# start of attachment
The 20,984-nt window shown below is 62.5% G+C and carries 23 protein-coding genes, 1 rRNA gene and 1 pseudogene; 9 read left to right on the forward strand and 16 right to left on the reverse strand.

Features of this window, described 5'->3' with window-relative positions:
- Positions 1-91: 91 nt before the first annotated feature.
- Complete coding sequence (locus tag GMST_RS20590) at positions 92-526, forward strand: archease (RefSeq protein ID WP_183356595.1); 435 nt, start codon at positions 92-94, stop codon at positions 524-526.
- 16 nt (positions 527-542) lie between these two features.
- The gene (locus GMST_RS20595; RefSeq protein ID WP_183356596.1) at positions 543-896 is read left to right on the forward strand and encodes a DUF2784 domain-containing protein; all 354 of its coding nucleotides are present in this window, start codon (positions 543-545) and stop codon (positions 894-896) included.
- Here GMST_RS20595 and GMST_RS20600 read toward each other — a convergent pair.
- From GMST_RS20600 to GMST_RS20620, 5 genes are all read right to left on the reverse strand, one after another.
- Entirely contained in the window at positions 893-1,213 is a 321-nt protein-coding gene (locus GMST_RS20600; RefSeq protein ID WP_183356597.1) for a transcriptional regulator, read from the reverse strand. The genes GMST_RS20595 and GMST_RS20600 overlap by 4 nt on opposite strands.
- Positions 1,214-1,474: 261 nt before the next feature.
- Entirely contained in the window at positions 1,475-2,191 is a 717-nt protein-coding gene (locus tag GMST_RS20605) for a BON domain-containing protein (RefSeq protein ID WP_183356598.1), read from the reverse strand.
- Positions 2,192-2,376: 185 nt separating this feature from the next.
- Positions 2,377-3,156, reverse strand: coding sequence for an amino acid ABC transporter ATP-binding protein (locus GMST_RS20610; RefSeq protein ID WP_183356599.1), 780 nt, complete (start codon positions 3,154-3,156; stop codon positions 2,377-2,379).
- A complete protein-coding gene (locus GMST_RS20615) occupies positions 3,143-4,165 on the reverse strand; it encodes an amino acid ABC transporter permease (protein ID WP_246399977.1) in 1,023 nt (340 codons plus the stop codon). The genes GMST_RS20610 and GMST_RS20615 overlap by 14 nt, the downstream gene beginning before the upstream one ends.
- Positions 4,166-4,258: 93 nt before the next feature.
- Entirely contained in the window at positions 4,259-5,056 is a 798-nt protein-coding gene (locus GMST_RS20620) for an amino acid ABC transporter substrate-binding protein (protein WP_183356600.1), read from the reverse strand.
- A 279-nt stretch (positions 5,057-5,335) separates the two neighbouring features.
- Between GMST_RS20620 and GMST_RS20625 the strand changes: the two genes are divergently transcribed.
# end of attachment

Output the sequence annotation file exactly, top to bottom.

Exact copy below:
The 20,984-nt window shown below is 62.5% G+C and carries 23 protein-coding genes, 1 rRNA gene and 1 pseudogene; 9 read left to right on the forward strand and 16 right to left on the reverse strand.

Features of this window, described 5'->3' with window-relative positions:
- Positions 1-91: 91 nt before the first annotated feature.
- Complete coding sequence (locus tag GMST_RS20590) at positions 92-526, forward strand: archease (RefSeq protein ID WP_183356595.1); 435 nt, start codon at positions 92-94, stop codon at positions 524-526.
- 16 nt (positions 527-542) lie between these two features.
- The gene (locus GMST_RS20595; RefSeq protein ID WP_183356596.1) at positions 543-896 is read left to right on the forward strand and encodes a DUF2784 domain-containing protein; all 354 of its coding nucleotides are present in this window, start codon (positions 543-545) and stop codon (positions 894-896) included.
- Here GMST_RS20595 and GMST_RS20600 read toward each other — a convergent pair.
- From GMST_RS20600 to GMST_RS20620, 5 genes are all read right to left on the reverse strand, one after another.
- Entirely contained in the window at positions 893-1,213 is a 321-nt protein-coding gene (locus GMST_RS20600; RefSeq protein ID WP_183356597.1) for a transcriptional regulator, read from the reverse strand. The genes GMST_RS20595 and GMST_RS20600 overlap by 4 nt on opposite strands.
- Positions 1,214-1,474: 261 nt before the next feature.
- Entirely contained in the window at positions 1,475-2,191 is a 717-nt protein-coding gene (locus tag GMST_RS20605) for a BON domain-containing protein (RefSeq protein ID WP_183356598.1), read from the reverse strand.
- Positions 2,192-2,376: 185 nt separating this feature from the next.
- Positions 2,377-3,156, reverse strand: coding sequence for an amino acid ABC transporter ATP-binding protein (locus GMST_RS20610; RefSeq protein ID WP_183356599.1), 780 nt, complete (start codon positions 3,154-3,156; stop codon positions 2,377-2,379).
- A complete protein-coding gene (locus GMST_RS20615) occupies positions 3,143-4,165 on the reverse strand; it encodes an amino acid ABC transporter permease (protein ID WP_246399977.1) in 1,023 nt (340 codons plus the stop codon). The genes GMST_RS20610 and GMST_RS20615 overlap by 14 nt, the downstream gene beginning before the upstream one ends.
- Positions 4,166-4,258: 93 nt before the next feature.
- Entirely contained in the window at positions 4,259-5,056 is a 798-nt protein-coding gene (locus GMST_RS20620) for an amino acid ABC transporter substrate-binding protein (protein WP_183356600.1), read from the reverse strand.
- A 279-nt stretch (positions 5,057-5,335) separates the two neighbouring features.
- Between GMST_RS20620 and GMST_RS20625 the strand changes: the two genes are divergently transcribed.